– Canding Eggs


Besides symbolism, candles serve an important purpose for the egg farming industry.  Starting in a dark room, an individual egg would be held up in front of a candle. The porous nature of the egg shell allows light to go through it.  The inside of the egg is then visible.

Specifically, the purpose of egg candling is to check on the health of the egg and the animal growing inside of it.  In the U.S., candling chicken eggs is a common and required practice for selling eggs in regular markets and grocery stores.

– How to candle eggs

Hold the egg closely up to the light.  Look for the air cell, yolk, white, blood and meat spots.  In the case of blood and meat, the eggs cannot be sold for human consumption.

This task was originally done with an actual candle, although today specialized lights are used for egg candling.  If you are wondering when to candle eggs, it is best to do it within 72 hours of being laid by the hen.


 – Candle Color Meanings


The original candles were white because there were little ways to dye wax, and dye was very expensive and would not be wasted on candles.  As dying technology progressed, the ability to color candles became more and more prevalent.  Today candle color does have some symbolic meaning.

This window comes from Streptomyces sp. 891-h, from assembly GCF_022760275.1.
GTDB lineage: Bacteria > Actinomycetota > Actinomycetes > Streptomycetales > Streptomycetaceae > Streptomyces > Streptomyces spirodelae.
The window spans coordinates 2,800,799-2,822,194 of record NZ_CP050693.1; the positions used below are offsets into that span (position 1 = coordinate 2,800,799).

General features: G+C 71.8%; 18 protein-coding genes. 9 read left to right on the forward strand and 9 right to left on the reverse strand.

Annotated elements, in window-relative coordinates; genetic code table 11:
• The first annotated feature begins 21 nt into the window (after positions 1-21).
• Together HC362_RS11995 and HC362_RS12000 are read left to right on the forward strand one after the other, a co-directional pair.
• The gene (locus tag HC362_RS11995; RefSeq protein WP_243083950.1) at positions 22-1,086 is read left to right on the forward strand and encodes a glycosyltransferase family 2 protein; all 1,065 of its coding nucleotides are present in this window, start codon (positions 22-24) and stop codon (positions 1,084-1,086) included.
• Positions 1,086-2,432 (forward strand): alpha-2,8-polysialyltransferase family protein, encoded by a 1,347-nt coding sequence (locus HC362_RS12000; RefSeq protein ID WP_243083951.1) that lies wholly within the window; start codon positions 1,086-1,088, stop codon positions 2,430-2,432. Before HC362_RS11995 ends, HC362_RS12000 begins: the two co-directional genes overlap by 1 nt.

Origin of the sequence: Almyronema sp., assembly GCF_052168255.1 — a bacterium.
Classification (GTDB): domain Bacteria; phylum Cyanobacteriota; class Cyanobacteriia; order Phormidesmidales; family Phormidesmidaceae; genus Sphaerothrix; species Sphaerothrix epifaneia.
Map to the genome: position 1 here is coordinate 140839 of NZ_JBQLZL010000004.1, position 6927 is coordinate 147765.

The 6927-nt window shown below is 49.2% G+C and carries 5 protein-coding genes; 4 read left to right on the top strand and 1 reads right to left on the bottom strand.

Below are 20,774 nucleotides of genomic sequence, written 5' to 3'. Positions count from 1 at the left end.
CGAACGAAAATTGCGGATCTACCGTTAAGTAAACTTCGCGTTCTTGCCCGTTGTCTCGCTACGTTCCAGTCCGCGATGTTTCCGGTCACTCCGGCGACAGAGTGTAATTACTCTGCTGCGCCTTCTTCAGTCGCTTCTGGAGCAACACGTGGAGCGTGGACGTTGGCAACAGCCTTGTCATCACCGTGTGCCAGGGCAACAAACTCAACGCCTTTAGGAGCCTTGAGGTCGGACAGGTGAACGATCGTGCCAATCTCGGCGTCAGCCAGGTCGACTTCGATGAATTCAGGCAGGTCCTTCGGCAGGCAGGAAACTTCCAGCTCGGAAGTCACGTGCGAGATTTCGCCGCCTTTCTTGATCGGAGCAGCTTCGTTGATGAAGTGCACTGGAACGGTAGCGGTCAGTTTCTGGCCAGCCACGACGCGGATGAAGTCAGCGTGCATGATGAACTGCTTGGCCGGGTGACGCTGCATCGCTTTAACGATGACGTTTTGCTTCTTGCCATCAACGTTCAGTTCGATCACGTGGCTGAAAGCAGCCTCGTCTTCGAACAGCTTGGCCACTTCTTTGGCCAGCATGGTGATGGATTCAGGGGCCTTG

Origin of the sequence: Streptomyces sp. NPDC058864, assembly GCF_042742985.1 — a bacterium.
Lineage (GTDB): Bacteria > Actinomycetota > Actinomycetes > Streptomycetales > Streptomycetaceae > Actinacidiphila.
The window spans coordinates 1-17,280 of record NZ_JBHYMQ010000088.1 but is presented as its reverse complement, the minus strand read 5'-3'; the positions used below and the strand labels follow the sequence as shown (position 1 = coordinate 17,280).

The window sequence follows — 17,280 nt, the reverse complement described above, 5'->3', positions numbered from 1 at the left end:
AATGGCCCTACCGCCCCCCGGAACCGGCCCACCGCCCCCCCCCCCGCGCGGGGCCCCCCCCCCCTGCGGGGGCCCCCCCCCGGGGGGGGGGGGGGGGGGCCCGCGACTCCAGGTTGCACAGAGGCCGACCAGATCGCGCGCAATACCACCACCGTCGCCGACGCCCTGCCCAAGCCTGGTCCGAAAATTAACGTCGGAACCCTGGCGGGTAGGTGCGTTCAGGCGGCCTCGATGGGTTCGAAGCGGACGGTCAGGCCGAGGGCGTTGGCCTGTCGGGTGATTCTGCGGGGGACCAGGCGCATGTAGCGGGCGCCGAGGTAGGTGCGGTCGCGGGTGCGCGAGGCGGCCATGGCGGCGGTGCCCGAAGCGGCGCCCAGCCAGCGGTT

Candle color is common within certain circles of magic, rituals and types of homeopathic treatment.  Here are the primary candle colors and what they represent.

  • Red candle meaning – Passion, sexual energy, courage and vitality
  • Blue candle meaning – Meditation, healing, forgiveness and communication
  • White candle meaning – No negative energy, peace and truth
  • Purple candle meaning – Wisdom and tranquility
  • Lavender candle meaning – Intuition, peace and healing
  • Green candle meaning – Money, luck, abundance and health
  • Rose and pink candle meaning – Self love, friendship and joy
  • Yellow candle meaning – Confidence, thoughts into action and mental clarity
  • Orange candle meaning – Strength, energy, education and stimulation
  • Black candle meaning – Protection, absorb negative energy and repel negative energy
  • Silver candle meaning – Female empowerment and remove negativity
  • Gold candle meaning – Male empowerment, solar energy and positive fortune